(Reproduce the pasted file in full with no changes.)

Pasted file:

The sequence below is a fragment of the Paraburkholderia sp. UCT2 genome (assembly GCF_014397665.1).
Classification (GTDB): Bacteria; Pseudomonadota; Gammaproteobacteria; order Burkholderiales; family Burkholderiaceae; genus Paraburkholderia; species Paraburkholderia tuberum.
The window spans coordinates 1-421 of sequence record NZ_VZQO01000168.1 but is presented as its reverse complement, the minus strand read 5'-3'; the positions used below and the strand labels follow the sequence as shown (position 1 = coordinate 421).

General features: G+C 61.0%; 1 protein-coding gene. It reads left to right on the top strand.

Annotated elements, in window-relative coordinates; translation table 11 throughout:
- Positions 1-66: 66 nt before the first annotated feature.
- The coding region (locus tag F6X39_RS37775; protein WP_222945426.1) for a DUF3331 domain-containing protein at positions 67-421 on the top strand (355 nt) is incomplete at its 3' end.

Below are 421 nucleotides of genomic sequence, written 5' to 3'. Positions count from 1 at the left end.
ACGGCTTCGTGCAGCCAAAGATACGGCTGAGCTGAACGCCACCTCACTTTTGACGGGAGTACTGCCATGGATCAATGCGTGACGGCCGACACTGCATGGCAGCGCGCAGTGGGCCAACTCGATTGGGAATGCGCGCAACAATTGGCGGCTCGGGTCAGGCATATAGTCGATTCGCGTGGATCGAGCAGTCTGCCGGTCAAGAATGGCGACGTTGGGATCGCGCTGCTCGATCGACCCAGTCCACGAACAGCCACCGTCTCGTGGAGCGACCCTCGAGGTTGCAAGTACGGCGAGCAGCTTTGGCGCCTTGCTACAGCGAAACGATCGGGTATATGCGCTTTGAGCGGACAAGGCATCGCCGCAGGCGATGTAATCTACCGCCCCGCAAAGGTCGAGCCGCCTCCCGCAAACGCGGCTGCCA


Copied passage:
The sequence below is a fragment of the Paraburkholderia sp. UCT2 genome (assembly GCF_014397665.1).
Classification (GTDB): Bacteria; Pseudomonadota; Gammaproteobacteria; order Burkholderiales; family Burkholderiaceae; genus Paraburkholderia; species Paraburkholderia tuberum.
The window spans coordinates 1-421 of sequence record NZ_VZQO01000168.1 but is presented as its reverse complement, the minus strand read 5'-3'; the positions used below and the strand labels follow the sequence as shown (position 1 = coordinate 421).

General features: G+C 61.0%; 1 protein-coding gene. It reads left to right on the top strand.

Annotated elements, in window-relative coordinates; translation table 11 throughout:
- Positions 1-66: 66 nt before the first annotated feature.
- The coding region (locus tag F6X39_RS37775; protein WP_222945426.1) for a DUF3331 domain-containing protein at positions 67-421 on the top strand (355 nt) is incomplete at its 3' end.

Below are 421 nucleotides of genomic sequence, written 5' to 3'. Positions count from 1 at the left end.
ACGGCTTCGTGCAGCCAAAGATACGGCTGAGCTGAACGCCACCTCACTTTTGACGGGAGTACTGCCATGGATCAATGCGTGACGGCCGACACTGCATGGCAGCGCGCAGTGGGCCAACTCGATTGGGAATGCGCGCAACAATTGGCGGCTCGGGTCAGGCATATAGTCGATTCGCGTGGATCGAGCAGTCTGCCGGTCAAGAATGGCGACGTTGGGATCGCGCTGCTCGATCGACCCAGTCCACGAACAGCCACCGTCTCGTGGAGCGACCCTCGAGGTTGCAAGTACGGCGAGCAGCTTTGGCGCCTTGCTACAGCGAAACGATCGGGTATATGCGCTTTGAGCGGACAAGGCATCGCCGCAGGCGATGTAATCTACCGCCCCGCAAAGGTCGAGCCGCCTCCCGCAAACGCGGCTGCCA